But the secular-religious debate is appearing among faith groups, too. Some find centering prayers — which call for the practitioner to focus on a general word such as “mercy” rather than liturgy — too secular, said the Rev. Jim Martin, a popular Catholic writer on spirituality who leads retreats in Catholic contemplative practices.
“Some Catholics are suspicious about centering. They’ll say: ‘That’s so Buddhist, is that a mantra?’ ” he said.
Martin and others see meditation as perhaps a secular society’s way of tiptoeing back to God.
“Some say the Christian of the future will be a mystic or not a Christian at all,” he said. “You have to have a spiritual life.”
Anout the author:
Michelle Boorstein is the Post’s religion reporter, where she reports on the busy marketplace of American religion.
I was born dubious. When caterpillars let themselves wait for faith, turning into butterflies, I studied myself like a professor studied his books. When I thought I reached an answer, doubt would arrive at my doorstep, making sure I didn’t jump into things before being sure. When other children played around like there would be no tomorrow, I sat in my corner doubting it all.
There were some Words that made me feel safe and sure, however. And I Guess many of you already know them. I just want to remind everyone about this: There is always someone around you who will be there and take Your hand, especially if you dare to believe in it.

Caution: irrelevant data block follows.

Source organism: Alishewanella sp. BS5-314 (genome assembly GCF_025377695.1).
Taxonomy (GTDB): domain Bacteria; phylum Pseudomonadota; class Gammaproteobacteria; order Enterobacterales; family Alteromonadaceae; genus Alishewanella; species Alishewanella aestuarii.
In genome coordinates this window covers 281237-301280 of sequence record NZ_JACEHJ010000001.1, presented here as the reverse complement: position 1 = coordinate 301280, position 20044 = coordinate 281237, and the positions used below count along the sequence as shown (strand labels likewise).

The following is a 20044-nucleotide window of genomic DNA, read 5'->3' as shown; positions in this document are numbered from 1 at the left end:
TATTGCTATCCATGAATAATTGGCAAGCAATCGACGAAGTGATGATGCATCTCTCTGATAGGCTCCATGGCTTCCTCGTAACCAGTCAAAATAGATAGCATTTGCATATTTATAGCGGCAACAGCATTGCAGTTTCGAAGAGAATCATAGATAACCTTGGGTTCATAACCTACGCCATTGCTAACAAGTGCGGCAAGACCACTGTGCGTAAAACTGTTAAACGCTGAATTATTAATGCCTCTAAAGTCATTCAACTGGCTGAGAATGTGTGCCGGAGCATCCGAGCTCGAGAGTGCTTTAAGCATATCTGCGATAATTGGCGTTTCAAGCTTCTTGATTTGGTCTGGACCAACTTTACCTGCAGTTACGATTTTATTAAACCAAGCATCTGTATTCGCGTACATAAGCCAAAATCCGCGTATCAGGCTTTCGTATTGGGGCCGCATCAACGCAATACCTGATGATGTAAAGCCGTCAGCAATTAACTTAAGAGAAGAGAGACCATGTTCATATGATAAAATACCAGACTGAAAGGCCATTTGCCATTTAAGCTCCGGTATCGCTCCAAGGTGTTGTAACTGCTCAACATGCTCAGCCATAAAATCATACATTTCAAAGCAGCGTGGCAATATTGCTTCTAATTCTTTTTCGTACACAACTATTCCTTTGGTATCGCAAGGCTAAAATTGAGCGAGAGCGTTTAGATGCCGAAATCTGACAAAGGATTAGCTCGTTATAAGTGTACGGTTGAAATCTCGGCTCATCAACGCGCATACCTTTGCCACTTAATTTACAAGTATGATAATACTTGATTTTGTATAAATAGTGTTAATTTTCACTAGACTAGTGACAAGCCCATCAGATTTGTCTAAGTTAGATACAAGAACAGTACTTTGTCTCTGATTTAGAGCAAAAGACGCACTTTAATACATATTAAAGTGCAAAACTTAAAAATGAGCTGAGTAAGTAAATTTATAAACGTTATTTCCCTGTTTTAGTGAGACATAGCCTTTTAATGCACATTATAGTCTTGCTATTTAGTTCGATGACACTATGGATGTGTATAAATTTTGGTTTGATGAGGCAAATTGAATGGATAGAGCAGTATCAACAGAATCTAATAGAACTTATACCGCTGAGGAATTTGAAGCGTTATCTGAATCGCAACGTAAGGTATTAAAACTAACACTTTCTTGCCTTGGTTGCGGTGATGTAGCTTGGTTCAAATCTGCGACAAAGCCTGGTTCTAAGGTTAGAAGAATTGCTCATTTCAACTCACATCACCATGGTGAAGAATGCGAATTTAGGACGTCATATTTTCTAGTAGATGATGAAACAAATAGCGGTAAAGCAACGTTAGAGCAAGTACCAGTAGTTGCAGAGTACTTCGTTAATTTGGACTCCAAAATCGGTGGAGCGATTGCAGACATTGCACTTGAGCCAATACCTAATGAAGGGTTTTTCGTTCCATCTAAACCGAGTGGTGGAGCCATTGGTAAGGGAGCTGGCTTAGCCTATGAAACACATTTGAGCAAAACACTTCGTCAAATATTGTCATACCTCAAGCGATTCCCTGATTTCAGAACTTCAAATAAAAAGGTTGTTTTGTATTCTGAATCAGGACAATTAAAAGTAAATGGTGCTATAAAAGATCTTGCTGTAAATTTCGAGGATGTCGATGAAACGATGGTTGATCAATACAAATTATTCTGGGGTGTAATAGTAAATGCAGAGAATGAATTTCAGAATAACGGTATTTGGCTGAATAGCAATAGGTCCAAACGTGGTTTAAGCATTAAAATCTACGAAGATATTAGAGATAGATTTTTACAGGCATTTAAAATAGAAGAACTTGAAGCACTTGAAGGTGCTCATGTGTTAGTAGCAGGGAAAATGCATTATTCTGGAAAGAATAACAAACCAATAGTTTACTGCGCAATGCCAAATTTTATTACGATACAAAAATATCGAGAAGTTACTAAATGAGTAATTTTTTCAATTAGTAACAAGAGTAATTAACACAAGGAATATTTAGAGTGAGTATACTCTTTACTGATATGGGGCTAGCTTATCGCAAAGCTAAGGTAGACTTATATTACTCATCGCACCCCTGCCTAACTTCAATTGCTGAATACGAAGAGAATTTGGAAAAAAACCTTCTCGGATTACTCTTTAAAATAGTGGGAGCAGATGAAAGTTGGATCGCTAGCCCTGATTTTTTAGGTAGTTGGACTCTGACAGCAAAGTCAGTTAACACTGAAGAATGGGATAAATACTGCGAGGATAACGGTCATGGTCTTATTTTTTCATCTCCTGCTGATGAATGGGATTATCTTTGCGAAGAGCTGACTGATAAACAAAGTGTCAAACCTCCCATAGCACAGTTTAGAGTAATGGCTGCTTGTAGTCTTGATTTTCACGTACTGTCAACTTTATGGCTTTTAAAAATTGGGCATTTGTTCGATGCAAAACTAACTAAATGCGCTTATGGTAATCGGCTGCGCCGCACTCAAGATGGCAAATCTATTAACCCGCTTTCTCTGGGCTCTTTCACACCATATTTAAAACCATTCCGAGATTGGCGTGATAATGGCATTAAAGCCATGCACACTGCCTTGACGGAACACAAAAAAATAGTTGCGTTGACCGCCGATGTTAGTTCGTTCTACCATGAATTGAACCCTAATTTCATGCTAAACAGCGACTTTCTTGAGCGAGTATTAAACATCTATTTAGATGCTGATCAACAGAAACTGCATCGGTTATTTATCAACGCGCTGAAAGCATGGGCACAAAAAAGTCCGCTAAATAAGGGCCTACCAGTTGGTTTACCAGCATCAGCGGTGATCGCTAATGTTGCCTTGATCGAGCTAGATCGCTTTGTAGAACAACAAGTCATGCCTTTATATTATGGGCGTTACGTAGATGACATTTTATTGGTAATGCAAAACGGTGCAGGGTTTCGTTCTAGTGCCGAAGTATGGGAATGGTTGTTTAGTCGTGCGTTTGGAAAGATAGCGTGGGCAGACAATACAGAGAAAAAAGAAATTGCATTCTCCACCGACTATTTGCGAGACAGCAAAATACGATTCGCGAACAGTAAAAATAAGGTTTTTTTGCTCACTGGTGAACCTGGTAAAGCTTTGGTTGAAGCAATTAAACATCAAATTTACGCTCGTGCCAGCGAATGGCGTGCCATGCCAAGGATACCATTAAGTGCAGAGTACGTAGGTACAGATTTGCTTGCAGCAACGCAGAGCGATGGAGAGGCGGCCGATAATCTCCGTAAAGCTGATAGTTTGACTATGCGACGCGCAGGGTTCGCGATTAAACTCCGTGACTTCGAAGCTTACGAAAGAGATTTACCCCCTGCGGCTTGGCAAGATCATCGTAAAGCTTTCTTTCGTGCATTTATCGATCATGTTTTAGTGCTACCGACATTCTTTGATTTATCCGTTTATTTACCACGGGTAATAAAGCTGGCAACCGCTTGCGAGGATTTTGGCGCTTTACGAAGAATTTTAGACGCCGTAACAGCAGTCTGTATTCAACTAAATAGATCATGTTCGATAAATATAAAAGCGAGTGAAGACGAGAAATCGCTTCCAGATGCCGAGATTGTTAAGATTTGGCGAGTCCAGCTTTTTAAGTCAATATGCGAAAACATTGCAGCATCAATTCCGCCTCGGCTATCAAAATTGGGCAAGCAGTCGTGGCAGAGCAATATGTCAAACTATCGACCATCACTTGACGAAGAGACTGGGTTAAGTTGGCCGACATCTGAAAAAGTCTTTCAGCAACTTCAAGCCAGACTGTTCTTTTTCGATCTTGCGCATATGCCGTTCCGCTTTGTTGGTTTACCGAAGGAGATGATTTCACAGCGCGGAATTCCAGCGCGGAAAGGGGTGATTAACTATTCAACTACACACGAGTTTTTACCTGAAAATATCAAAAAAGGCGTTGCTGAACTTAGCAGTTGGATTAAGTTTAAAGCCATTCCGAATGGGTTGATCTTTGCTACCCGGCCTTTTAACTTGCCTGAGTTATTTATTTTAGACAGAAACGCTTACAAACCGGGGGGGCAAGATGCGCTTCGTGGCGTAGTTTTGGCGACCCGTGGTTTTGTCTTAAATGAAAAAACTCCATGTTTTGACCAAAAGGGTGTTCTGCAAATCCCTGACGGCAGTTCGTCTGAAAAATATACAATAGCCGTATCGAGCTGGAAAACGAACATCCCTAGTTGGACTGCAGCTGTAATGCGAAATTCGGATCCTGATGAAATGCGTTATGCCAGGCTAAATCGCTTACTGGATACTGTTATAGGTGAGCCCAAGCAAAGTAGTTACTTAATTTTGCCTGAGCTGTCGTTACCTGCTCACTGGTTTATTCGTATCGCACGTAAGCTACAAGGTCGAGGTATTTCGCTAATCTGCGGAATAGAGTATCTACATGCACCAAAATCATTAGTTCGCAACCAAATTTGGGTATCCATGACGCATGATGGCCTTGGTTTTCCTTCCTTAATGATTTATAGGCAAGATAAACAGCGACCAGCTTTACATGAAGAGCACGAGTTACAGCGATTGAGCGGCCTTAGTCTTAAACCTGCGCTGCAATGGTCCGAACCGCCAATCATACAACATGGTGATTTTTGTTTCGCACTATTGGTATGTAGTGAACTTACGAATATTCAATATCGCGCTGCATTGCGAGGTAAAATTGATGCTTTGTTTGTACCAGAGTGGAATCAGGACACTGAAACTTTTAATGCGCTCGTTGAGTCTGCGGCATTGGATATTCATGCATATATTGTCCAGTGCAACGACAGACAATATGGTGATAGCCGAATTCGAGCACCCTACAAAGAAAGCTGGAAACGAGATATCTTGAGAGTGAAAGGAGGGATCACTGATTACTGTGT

One night a man had a dream. He dreamed he was walking along the beach with the LORD.
Across the sky flashed scenes from his life. For each scene he noticed two sets of footprints in the sand: one belonging to him, and the other to the LORD.
When the last scene of his life flashed before him, he looked back at the footprints in the sand.
He noticed that many times along the path of his life there was only one set of footprints.
He also noticed that it happened at the very lowest and saddest times in his life.
This really bothered him and he questioned the LORD about it:
“LORD, you said that once I decided to follow you, you’d walk with me all the way. But I have noticed that during the most troublesome times in my life, there is only one set of footprints. I don’t understand why when I needed you most you would leave me.”
The LORD replied:
“My son, my precious child, I love you and I would never leave you. During your times of trial and suffering, when you see only one set of footprints, it was then that I carried you.”
written by Carolyn Joyce Carty
Sometimes, my life has been like living in the slum. I`ve taken baths in muddy thoughts, surrounded myself with filth and made acquaintance with infectious rats gnawing at what they found.